You'll be amazed at the rules that guided the 1860s teams. See them in practice at our vintage base ball games. These vintage rules, using vintage terminology, add a new — or rather old — dimension to the game.
The player is out if the ball is in the hands of a base tender before the runner steps on the base.
If two ballists are already out, no player running home at the time the ball is struck can make ace if the striker is put out.
The hurler must pitch, not jerk or throw to the bat.
The hurler must deliver the ball as near as possible over the center of home for the striker.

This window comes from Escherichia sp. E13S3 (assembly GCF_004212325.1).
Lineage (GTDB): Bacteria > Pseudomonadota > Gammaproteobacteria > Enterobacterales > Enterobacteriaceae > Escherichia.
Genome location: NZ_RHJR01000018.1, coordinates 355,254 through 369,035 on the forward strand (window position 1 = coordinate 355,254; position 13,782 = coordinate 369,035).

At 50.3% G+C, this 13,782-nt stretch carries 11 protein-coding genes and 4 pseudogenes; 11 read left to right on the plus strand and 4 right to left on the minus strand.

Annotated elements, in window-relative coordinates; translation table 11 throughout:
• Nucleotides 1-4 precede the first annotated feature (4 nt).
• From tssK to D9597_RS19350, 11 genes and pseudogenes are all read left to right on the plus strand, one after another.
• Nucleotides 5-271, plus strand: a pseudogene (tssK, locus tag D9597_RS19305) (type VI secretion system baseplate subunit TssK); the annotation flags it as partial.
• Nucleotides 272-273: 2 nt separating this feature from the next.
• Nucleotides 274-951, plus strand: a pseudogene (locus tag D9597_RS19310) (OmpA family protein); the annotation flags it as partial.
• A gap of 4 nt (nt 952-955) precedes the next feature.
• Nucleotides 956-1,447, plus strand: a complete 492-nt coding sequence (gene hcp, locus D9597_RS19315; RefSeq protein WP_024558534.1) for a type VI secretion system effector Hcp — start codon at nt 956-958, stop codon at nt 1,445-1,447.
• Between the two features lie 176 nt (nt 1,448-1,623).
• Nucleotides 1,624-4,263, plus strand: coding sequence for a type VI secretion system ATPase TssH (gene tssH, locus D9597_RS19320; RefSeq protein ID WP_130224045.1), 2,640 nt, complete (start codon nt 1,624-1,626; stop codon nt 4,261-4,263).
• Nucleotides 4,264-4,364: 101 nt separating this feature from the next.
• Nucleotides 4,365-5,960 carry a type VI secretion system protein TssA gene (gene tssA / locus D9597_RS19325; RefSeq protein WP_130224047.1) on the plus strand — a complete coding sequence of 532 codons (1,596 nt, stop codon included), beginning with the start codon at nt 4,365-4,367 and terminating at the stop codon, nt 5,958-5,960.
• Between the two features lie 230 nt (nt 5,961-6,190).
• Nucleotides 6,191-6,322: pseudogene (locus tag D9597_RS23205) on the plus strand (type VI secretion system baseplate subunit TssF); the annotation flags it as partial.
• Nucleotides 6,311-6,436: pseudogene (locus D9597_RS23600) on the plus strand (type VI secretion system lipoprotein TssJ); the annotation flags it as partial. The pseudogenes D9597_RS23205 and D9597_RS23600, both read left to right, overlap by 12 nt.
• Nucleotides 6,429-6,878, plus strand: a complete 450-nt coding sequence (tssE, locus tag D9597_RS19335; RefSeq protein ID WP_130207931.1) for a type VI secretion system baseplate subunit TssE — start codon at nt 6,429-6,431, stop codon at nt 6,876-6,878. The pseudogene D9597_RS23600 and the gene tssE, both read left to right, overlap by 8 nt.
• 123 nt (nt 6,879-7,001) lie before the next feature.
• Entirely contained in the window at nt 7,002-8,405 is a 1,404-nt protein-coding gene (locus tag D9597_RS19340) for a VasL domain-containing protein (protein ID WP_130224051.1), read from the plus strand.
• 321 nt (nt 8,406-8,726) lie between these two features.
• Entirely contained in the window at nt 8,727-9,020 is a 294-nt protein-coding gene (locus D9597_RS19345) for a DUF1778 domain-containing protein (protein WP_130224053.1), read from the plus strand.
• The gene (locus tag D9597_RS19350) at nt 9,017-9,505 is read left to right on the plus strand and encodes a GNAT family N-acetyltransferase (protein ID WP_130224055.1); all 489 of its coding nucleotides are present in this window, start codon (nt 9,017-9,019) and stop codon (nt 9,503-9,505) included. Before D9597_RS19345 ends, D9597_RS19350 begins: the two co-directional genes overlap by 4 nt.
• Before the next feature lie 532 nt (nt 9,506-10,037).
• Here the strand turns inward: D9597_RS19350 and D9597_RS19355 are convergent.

Foul balls do not count as strikes.
The striker is out after swinging and missing three balls if the behind catches the third strike on the fly or first bounce.
If the behind does not catch the third strike on the fly or the first bounce, the striker may try to make first base.
Any ball first touching the ground or touched by a player within the base lines is fair, even if it goes foul thereafter.
An ace shall be tallied when a base runner steps on the home base.
Outs are made when any ball, fair or foul, is caught on the fly or first bounce.
No person engaged in a match, either as umpire, scorer or player shall be, either directly or indirectly, interested in any bet upon the game.
Source: Beadle's Dime Base Ball Player, 1860